The thrill of “being there” could subside as audiences become accustomed to realistic VR experiences. Impressing a mainstream audience with new technology is easy. “It’s something that’s new, and it’s something that people haven’t experienced a lot of. People are just responding to the idea of this transportive device,” Cattano said. “Will we get numb to that? I think as we’ve evolved as humans, we’ve evolved our methods of storytelling, maybe because we’ve gotten desensitized to the methods used before.”


In the meantime, there are plenty of pitfalls for people working with the medium. Like film before it, VR needs to develop a coherent storytelling language. Techniques honed over the last 120 years to engross audiences work well on flat screens but don’t necessarily translate to an environment where writers and directors don’t know which way a viewer will be looking at any given moment.

“You have to throw out your instincts about driving a narrative,” said Adam Lau, creative director at The Barbarian Group, which is preparing to release its first VR project in a few weeks. “You have to be really careful to remember that the audience is one of the characters. They’re there in the scene, and as soon as you trip up that experience, you’ve kind of ruined your story.”

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The technology available can also limit a filmmaker’s vision. Most shoots involve 360-degree cameras comprising multiple wide-angle lenses. “If you think about what makes a really intimate shot or what makes you really take in the emotions that somebody onscreen is feeling, in traditional filmmaking, it’s probably going to be a close-up,” Bregman said. “It’s going to be something that brings you really close to that character and allows you to see some of the really finite movements and expressions on a face, or it could be a close-up of a hand that is fidgeting. There are a lot of visual cues that require you to get really close to the protagonist. In VR camera technology, you simply can’t get that close.”

Bregman’s own VR film for Stella Artois and is a documentary-style piece that shows the impact a new well has on a community in Honduras. While the commentary is touching, the camera never gets closer than about 10 feet from any of the subjects.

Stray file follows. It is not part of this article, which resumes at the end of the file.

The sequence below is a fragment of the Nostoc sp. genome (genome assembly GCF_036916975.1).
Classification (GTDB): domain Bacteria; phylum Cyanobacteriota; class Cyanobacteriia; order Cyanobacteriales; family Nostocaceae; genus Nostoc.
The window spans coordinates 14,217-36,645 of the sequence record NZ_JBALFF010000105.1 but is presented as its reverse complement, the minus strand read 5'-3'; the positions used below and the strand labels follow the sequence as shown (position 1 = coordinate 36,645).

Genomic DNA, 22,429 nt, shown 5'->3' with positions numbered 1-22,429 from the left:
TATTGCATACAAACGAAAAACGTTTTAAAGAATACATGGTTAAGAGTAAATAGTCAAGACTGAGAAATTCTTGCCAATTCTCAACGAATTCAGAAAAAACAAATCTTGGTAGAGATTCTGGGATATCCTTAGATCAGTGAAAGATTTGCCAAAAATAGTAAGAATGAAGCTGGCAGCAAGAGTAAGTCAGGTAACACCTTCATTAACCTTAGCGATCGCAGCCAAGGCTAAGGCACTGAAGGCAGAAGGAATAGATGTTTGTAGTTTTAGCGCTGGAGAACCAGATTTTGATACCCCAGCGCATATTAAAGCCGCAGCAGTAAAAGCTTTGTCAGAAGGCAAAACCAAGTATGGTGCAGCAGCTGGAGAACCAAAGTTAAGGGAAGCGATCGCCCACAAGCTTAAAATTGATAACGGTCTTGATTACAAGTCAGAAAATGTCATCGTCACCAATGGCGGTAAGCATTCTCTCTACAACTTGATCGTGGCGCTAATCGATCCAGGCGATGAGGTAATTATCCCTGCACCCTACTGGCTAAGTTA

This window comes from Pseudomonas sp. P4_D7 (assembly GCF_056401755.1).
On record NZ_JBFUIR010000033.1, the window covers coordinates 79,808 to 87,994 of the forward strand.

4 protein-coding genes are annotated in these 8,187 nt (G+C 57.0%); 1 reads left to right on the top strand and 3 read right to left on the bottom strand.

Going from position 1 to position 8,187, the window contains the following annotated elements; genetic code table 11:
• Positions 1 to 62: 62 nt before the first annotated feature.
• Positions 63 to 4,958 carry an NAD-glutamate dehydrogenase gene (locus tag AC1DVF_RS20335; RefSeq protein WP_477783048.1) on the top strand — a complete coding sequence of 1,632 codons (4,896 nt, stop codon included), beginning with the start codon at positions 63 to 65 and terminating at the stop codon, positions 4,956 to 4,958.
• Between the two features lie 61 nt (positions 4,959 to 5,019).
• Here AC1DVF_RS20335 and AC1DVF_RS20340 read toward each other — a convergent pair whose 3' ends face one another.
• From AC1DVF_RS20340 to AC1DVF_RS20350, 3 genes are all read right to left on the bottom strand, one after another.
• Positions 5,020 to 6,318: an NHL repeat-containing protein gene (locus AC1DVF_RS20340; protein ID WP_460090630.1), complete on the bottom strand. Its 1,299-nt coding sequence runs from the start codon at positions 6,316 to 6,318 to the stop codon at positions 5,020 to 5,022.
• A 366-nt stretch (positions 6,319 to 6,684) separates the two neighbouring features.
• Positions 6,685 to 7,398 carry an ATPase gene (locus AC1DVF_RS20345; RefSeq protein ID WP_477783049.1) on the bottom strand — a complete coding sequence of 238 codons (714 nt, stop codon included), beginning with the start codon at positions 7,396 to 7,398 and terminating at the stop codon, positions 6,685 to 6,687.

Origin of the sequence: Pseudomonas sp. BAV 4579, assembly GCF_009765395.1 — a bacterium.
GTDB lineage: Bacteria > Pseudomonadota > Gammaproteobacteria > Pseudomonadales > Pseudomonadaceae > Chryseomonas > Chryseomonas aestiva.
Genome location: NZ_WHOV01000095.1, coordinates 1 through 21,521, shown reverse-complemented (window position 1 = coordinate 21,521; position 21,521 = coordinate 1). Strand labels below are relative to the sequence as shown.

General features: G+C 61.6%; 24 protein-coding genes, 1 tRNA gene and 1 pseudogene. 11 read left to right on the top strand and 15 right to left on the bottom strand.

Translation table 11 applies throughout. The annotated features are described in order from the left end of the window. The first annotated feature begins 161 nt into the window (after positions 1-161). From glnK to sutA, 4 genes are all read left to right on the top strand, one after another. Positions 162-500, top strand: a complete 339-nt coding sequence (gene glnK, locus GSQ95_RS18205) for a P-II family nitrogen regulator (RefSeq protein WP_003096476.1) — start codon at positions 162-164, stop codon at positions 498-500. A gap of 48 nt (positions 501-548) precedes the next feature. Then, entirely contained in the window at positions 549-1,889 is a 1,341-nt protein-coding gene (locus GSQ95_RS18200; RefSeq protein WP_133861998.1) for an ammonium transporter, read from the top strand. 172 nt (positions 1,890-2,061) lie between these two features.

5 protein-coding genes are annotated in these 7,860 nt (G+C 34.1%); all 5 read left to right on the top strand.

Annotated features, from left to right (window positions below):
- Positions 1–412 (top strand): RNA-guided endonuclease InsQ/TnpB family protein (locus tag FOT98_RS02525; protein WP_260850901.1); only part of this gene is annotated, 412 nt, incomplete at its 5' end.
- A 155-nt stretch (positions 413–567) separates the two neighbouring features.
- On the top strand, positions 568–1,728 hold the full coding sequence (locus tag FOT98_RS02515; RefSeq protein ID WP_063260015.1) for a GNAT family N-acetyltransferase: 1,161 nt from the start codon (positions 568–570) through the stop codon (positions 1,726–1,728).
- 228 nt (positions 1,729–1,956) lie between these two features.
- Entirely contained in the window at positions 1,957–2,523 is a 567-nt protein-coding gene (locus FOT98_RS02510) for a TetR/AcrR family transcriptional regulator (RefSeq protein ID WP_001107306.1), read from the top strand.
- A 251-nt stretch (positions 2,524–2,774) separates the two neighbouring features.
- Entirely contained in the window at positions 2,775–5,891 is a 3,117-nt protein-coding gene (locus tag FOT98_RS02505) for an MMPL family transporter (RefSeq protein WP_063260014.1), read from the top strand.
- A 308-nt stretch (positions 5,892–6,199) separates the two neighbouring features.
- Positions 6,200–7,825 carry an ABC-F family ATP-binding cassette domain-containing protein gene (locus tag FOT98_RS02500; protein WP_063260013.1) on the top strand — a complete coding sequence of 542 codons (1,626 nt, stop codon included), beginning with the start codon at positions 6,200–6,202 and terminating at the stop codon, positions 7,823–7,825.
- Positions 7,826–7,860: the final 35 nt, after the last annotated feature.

Many other tried-and-true film techniques just aren’t available in VR yet. “There’s no pulling focus, there’s no pushing it,” Cattano said. “Even things like cuts need to be dealt with very cautiously. You want to give people enough time to establish the environment that they’re in and feel grounded before you wipe them out of it.”

Though VR proponents point to its interactive capabilities, true interactivity is still only available in a small number of activations. Real-time rendering, which creates the virtual environment in response to a user’s actions and movements, requires serious processing power, three-dimensional models of nearly every object and terrain feature, and content that can handle the unpredictability of an untethered viewer.  


Only as the technology advances will mass audiences be able to experience what most people think of when they hear “virtual reality” — immersive, interactive environments seen from a perspective that may or may not match the viewers’ own body. “We have the ability to empathize with people that are not us very easily,” said Bregman. “We have that skill in our mind, we have that ability to imagine, and by placing you in the body of somebody else and having their world all around you in 360, I think that is about as powerful as it can get in terms of emotive experiences.”  

Along with that technical progression will come new capabilities for immersion. “The new things that people come out with are not just about surfing or flying an airplane,” Lau said. “It’s going to be about feelings that you have — like, ‘experience the feeling of dying’ or ‘experience the feeling of sadness.'”

As with every new medium, virtual reality is finding its footing, and storytellers are incorporating new options and techniques into their repertoires. But while the technology is different, humans are the same. Fundamentally, people seek those connections, and the lessons of previous generations are still useful.

“Even a book,” Bregman said, “can shut out the whole world.”

This story originally appeared in Campaign.